womenhod Women in Darkness in Joseph Conrad's Heart of Darkness

womenhod Women in Darkness in Joseph Conrad's Heart of Darkness

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Women in Heart of Darkness  

Women seem to be categorized into a separate group, serving as supplements to men’s actions, characters and behavior. All of them seem to live in the realm of their own, built on the idealistic conception of the surrounding world, governed by fair rules and laws.

The two women Marlow encounters in the Company’s office knit black wool – they represent the Fates who guard the “door of Darkness” (Hell and Destruction) and to the “house in a city of dead”. The black colour may be associated with the Natives on whose destruction and exploitation the Company was based. Black is also equivalent to the Darkness into which Marlow descends (sin and death). The wool may signify the thread of life. Their appearance is foreshadowed by the two black hens which ‘decided’ about Fresleven’s doom.

Marlow’s aunt is depicted with an underlying irony (“a dear enthusiastic soul”) which points to an illusive existence of a white woman in her civilised imagined world. She was “ready to do anything” for Marlow in the name of a “noble cause”, that is, colonising the Blacks and implementing civilisation in the Darkness of Congo. She firmly believes her nephew to be the “emissary of light”, overlooking the dark level of exploiting the Natives for financial benefits (ivory).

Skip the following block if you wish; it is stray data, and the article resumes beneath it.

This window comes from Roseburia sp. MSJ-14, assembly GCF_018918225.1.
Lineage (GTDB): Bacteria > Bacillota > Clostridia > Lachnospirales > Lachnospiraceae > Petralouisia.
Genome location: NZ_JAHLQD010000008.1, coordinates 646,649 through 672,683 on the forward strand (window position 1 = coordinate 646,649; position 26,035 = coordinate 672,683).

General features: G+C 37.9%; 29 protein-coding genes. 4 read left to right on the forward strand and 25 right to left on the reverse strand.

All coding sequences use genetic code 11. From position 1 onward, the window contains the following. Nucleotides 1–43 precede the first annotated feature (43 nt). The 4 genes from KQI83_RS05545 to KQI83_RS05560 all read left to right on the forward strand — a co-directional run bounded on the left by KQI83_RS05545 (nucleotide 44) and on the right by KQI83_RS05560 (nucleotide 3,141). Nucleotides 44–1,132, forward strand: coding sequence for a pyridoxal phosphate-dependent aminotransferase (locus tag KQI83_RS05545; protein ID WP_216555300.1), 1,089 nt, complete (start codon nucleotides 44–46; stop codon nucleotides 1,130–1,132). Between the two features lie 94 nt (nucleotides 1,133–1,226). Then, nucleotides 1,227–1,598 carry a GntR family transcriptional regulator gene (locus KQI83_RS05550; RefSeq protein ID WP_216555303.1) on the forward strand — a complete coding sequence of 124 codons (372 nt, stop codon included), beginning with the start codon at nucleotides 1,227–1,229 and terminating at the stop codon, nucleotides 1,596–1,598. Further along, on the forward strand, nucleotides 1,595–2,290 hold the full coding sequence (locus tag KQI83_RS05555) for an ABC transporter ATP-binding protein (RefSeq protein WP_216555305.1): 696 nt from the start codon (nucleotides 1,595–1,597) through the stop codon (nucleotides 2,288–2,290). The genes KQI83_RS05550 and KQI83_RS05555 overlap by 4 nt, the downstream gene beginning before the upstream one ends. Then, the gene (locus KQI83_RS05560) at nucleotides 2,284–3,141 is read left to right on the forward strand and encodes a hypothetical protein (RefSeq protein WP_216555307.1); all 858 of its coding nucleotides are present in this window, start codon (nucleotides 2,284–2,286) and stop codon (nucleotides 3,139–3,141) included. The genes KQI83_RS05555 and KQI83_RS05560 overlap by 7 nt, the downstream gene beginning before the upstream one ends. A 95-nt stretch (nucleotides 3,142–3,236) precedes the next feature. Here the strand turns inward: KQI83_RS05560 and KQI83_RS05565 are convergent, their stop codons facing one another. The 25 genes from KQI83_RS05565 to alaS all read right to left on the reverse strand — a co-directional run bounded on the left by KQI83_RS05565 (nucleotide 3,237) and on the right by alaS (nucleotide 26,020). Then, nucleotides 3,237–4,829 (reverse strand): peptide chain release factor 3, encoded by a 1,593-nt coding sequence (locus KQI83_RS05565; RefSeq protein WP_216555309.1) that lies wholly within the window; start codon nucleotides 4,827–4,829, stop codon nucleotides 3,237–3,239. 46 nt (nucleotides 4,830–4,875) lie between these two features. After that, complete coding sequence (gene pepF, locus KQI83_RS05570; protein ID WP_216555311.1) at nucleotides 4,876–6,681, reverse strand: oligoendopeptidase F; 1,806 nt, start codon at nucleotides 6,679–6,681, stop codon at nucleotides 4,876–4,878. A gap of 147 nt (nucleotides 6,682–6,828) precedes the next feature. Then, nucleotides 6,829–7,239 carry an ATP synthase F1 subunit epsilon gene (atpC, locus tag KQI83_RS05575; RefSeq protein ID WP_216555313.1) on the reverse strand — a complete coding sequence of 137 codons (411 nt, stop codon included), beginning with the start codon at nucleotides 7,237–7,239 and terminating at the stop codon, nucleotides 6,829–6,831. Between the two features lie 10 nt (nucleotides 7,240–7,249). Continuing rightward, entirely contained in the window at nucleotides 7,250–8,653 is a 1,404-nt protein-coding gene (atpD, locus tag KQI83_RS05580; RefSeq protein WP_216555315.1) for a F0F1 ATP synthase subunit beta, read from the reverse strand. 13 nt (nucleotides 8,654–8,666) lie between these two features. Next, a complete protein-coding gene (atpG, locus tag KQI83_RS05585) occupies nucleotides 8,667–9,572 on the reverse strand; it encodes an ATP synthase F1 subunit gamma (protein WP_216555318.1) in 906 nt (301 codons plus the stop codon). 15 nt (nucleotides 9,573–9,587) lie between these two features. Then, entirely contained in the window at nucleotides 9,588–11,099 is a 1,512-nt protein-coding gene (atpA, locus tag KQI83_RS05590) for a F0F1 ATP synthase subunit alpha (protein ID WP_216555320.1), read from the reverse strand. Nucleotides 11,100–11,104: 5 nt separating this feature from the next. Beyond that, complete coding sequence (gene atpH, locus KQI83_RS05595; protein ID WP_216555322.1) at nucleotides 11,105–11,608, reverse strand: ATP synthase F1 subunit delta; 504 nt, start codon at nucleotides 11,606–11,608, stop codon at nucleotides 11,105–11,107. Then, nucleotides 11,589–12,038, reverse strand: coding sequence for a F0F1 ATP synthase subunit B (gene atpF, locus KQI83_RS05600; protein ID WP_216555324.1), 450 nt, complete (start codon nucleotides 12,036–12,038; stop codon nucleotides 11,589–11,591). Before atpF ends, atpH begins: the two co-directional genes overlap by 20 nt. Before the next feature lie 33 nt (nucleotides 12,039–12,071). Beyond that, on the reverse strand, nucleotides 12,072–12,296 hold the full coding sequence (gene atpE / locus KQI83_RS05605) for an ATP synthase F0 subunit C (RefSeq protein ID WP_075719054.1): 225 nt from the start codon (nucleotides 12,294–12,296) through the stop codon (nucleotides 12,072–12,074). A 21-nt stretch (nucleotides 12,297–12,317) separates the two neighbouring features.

The painting of a woman who is “blindfolded, carrying a lighted torch” which Marlow admires signifies initial intentions of Kurtz and his beliefs before he was swallowed by the tempting Darkness. He was to have been an emissary of light but remained blindfolded and did not see the consequences leading him to his self-destruction. The painting indicates the original, good nature of Kurtz, lost in the dark of the Congo.

The native woman represents the whole Black community and the beauty of the wilderness, both of which were invaded by the ‘civilised’ whites. She is the passionate reality, being “savage and superb, wild-eyed and magnificent”, reminding the whites of the Black heritage and their own culture (jewellery). The gesture of throwing her arms into the sky may symbolise a dumb outcry to God to restore the original Time when the land was not raided and there was peace and freedom (“wild sorrow...dumb pain”). The lack of words which remain unsaid, only reiterates her appearance and the message sent by her behaviour.

Kurtz’s fiancee becomes contrasted with the native woman – the Intended, as signified by the name, will remain the Intended, living with an idealistic image of her husband-to-be whom she unquestionably believed to be of impeccable character and behaviour.

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The truth about Kurtz would be “too dark” and would destroy her illusive world based on the false image of his greatness.

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These words uttered by Marlow deny the quest into the Darkness for women – their role is limited to living in their own world because the might be too weak to face all the obstacles and temptations.
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